“Don’t touch the rocks! Dirty!” As ironic as it sounds, these are the common remarks heard in the park or playground when children tried to engage in exploratory play. Play as the word implied, is often viewed as a waste of time. David Whitebread, a psychologist at Cambridge University observed, “play is often perceived as immature behavior that doesn’t achieve anything. But it’s essential to their development” (Kohn, 2015, para. 14). Added to parental anxiety for an early academic head start, children are caught with structured activities to develop academically without room for free play. “Teachers give kindergarten children tests and assign them homework. Ponderous educational toys abound for the toddler, and even infancy no longer has much time for free play” (Elkind, 2008, p. 1). Overwhelming academic activities with strict adults-inhibition can be detrimental for development of little minds.
Toddler observing a branch with pine cones closely
Little hands are meant to touch
Children are sometimes punished for exploring their world. Little hands are meant to touch, feel and figure out the meanings behind every material. Preventing a child from discovering their environment would be a deterrent for their development. As what Montessori said, “what the hands do to the mind.” Renowned child psychologists such as Piaget and Erickson had reinforced the importance of giving children the freedom to explore the environment during the early childhood period. In Piaget’s Sensorimotor and Preoperational Stage, children “think by acting on the world with their eyes, ears, hands and mouth, and “use symbols to represent their earlier sensorimotor discoveries” (Berk & Meyers, 2012, p. 19). In stage 2 and 3 of Erickson’s Psychoanalytic Theory of Autonomy vs Shame and Doubt of 18 months to 3 years and Initiative vs Guilt of 3 years to 5 years respectively, the importance of giving children the autonomy for discovery and empowering their initiative to find meanings in their world are emphasized. Failure to provide children the leverage of freedom may result in insecure children with feelings of shame, doubt and guilt.
Free play offers children unlimited opportunities for self-discovery. Children may stumble and fall but they are quick to pick themselves up over and over again. There are no designated confined play areas, no specific activities and no fixed materials to restrain a child’s natural impulses. “Outdoor play spaces are designed to offer children different play experiences with a balance of skills and concepts that promote active movement, exploration of the unknown, experiences with unpredictable events, and new discoveries. There is versatility with the space, coupled with equipment and materials that stimulate children’s senses, curiosity, opportunities for intrigue, interests and abilities” (Dietze & Kashin, 2012, p. 139). Whatever they learned during the outdoor play cannot be taught on textbooks but only assessed by their five senses of touching, smelling, tasting, seeing and hearing.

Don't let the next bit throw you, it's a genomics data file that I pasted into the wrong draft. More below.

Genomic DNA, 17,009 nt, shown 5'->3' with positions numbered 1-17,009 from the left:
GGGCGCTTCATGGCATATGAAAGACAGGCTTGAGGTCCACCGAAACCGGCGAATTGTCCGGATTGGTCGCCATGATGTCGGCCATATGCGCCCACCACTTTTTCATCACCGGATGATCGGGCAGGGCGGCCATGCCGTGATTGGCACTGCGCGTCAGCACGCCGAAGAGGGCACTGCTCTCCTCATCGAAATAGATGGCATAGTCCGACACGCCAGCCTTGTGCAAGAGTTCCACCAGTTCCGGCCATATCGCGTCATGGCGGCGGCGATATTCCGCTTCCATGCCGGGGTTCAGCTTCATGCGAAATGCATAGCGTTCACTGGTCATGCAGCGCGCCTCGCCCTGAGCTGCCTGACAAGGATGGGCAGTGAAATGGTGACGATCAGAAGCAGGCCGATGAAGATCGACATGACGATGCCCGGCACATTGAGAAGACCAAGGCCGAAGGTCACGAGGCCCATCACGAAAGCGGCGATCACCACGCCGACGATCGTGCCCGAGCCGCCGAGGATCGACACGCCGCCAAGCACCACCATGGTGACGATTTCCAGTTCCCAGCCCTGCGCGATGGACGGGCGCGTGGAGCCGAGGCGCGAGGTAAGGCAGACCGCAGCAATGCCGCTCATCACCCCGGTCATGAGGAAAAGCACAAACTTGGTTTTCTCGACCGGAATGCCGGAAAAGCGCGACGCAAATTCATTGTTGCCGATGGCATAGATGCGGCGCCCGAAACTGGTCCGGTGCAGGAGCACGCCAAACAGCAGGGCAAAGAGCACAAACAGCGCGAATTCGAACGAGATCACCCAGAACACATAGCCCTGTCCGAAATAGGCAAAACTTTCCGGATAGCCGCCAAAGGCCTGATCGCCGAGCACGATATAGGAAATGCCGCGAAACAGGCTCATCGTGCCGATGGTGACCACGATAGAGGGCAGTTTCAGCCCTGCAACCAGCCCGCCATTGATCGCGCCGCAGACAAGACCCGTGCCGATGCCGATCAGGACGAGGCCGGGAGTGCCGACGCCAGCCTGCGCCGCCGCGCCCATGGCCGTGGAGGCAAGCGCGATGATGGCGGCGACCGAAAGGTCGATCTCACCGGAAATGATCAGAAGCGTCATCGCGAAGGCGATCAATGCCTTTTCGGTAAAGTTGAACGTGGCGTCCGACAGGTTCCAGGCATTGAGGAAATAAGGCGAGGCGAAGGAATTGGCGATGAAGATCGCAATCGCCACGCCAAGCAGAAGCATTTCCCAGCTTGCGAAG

No fixed materials to restrain a child’s natural impulses
The more time and flexibility children spent in outdoor play, the more they are inspired to create something original and let their imagination drives them. “Numerous experimental psychology studies have linked exposure to nature with increased energy and heightened sense of well-being” (Weinstein et al, 2010, para. 5). Outdoor play opportunities not only amplify the activity level of children and encourage exploration; it also creates emotional comfort as they make sense of the world in their terms. Spoiled by the enriching sense of nature, children’s stimulation became heightened by their own discovery with boundless loose part objects. “Play episodes allow children to assimilate the information that they gather and then, by using it in play, make sense of it. This contributes to a child creating his own” knowledge” (Dietze & Kashin, 2012, p.135). Free and unstructured outdoor play opportunities enabled the child to engage creatively with their inner-self in multiple dimensions by seeking, participating and persisting in an open-ended environment.
Play is sometimes overlooked. “Children learn through play, but their capacity for learning is limited by their social situation”(Elkind, 2008, p. 4). Peer pressure and stiff competition among parents may overshadow children’s development at an early age. It’s okay to let children take time in their academic achievements. And it’s okay to let them take some risks and fall! Free and unstructured play offers children plenty of freedom for problem-solving situations and creates meaningful experiences of their own, minus the stress plus all the profound benefits of developing their inner-strengths.
Dietze,B & Kashin,D. (2012) Playing and learning in early childhood education. Toronto, Ontario: Pearson Canada Inc.
Berk,L.E. & Meyers,A,B. (2016) Infants and children prenatal through middle childhood. United States of America: Pearson Education
Weinstein, Bernstein, J., McGill University, Brown, K.W., Virginia Commonwealth University, Mastella,L., University of Rochester, Gagne, M., & Concordia Universtiy. Spending time in nature makes people feel more alive, study shows. University of Rochester. Retrieved from http://www.rochester.edu/news/show.php?id=3639
Elkind,D. (2008). The Power of Play. Journal of Play. Retrieved from http://www.journalofplay.org/sites/www.journalofplay.org/files/pdf-articles/1-1-article-elkind-the-power-of-play.pdf
Kohn.D. (2015). Let the kids learn through play. The New York Times. Retrieved from https://mobile.nytimes.com/2015/05/17/opinion/sunday/let-the-kids-learn-through-play.html